Linux Sysadmin Blog

Enable/Disable APC on Virtual Host Level

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APC (Alternative PHP Cache) is a free, open, and robust framework for caching and optimizing PHP intermediate code. APC is a great tool to speed up a php driven site and I can’t even think of a big site running on a php framework without an opcode cache (other good choices are eaccelerator or xcache). Why would not everyone want to use this? The reason why this is not enabled by default everywhere is because in certain situations it can break things. Most peoples will not see any problems, but still, if you run a server with many clients sharing the same apache service this might be a problem (as the apc module loading it is a server-wide config). This post will show how we can use APC globally and disable it for some vhosts (that might have a problem with using APC) or the reverse to just use it one a special vhost that might need this.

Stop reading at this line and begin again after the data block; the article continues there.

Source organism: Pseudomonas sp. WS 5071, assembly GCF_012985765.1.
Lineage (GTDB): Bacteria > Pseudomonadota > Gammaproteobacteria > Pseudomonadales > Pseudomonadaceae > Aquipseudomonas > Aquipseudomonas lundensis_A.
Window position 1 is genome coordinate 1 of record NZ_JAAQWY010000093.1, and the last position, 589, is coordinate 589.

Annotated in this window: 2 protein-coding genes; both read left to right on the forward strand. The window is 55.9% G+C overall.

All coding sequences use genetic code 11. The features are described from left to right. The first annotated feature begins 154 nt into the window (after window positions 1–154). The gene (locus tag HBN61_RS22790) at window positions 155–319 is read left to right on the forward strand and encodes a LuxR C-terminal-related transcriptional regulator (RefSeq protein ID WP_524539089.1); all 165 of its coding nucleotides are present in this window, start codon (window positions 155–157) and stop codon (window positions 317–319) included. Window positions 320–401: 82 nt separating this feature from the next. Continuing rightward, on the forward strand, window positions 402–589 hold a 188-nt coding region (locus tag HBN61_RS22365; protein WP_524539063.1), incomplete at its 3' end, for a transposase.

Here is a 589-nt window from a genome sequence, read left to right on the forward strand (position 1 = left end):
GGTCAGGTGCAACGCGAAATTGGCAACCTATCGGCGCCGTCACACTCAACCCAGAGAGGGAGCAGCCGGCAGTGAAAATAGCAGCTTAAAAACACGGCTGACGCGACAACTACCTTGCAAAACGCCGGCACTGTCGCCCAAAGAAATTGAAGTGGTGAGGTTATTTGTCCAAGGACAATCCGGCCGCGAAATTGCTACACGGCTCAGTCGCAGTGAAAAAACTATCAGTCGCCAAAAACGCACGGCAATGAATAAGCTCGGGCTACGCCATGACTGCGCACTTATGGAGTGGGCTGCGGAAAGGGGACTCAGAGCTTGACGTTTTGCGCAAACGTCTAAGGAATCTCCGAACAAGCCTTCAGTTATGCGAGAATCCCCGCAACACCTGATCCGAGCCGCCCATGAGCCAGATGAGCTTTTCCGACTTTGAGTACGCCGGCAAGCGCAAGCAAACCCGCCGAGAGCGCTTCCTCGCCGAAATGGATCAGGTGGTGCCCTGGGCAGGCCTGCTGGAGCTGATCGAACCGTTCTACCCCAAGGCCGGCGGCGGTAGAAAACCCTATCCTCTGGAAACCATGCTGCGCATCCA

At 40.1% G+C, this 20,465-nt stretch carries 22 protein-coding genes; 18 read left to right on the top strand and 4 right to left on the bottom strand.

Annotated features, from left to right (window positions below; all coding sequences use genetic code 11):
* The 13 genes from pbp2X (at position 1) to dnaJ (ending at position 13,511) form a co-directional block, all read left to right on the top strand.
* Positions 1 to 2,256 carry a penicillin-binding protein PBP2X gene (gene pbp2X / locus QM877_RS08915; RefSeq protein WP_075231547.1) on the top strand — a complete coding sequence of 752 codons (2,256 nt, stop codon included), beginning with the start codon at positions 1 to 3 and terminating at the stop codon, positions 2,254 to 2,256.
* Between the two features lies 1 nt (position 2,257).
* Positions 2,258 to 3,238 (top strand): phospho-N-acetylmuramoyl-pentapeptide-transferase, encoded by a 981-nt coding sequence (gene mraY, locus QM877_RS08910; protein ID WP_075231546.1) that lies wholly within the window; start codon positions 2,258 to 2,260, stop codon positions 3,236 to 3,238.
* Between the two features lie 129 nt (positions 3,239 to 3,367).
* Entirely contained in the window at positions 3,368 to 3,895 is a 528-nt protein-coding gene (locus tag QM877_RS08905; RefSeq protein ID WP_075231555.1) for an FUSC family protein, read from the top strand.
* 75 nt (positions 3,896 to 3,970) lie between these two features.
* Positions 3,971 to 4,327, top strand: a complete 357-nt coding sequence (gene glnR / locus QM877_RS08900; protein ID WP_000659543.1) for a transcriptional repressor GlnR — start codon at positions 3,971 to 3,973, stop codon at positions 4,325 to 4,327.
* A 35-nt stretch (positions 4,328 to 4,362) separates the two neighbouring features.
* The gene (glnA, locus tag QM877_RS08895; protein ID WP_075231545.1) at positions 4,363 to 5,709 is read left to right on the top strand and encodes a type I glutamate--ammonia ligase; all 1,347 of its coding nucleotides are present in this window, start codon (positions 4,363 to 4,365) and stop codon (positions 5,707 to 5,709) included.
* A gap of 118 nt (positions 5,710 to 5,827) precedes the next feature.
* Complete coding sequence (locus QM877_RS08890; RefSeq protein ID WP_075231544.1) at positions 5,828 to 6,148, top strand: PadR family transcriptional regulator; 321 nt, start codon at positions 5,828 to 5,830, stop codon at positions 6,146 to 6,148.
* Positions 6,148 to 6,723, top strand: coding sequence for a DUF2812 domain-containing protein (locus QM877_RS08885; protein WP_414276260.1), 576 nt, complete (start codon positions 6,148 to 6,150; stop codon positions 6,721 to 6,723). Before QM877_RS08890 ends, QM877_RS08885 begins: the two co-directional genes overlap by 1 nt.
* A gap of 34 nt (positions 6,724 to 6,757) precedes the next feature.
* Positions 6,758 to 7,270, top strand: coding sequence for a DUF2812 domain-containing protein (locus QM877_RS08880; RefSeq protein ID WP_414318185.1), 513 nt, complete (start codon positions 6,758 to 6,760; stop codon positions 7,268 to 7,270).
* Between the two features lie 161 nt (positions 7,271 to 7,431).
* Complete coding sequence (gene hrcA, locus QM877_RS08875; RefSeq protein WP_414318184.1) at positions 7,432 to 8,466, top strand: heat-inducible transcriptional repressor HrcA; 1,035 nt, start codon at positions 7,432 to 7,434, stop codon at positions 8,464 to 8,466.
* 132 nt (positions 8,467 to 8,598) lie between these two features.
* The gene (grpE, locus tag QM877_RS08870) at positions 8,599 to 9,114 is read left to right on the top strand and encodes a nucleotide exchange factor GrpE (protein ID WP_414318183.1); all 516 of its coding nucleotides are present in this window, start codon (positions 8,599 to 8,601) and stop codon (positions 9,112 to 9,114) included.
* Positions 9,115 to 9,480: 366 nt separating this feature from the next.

I’ll assume that you have installed apc already, if this is not the case this will probably be something as simple as running pecl install apc or downloading the archive from pecl and running: phpize; ./configure; make; make install

The APC extension needs to be enabled either in php.ini or in one included file with a line like this: there are many other parameters that apc can be fine tuned (see the official doc for more info), but without any other change, just with this line apc will be enabled on all the vhosts on the server.

Disabling some vhosts from using APC - if we want to disable APC for a particular vhost we just have to add to the vhost config or to .htaccess: php_flag apc.cache_by_default Off

Enabling APC only on some vhosts - if we want to have APC disabled by default globally we will have in php.ini:

apc.cache_by_default=0 # disable by default
... other apc settings...</code>

and we will enable APC for the particular vhost config or using .htaccess using: php_flag apc.cache_by_default On

Hopefully you found this post useful and this will give you a reason to use APC with more confidence knowing that you have the granularity to disable/enable it as needed in a shared environment.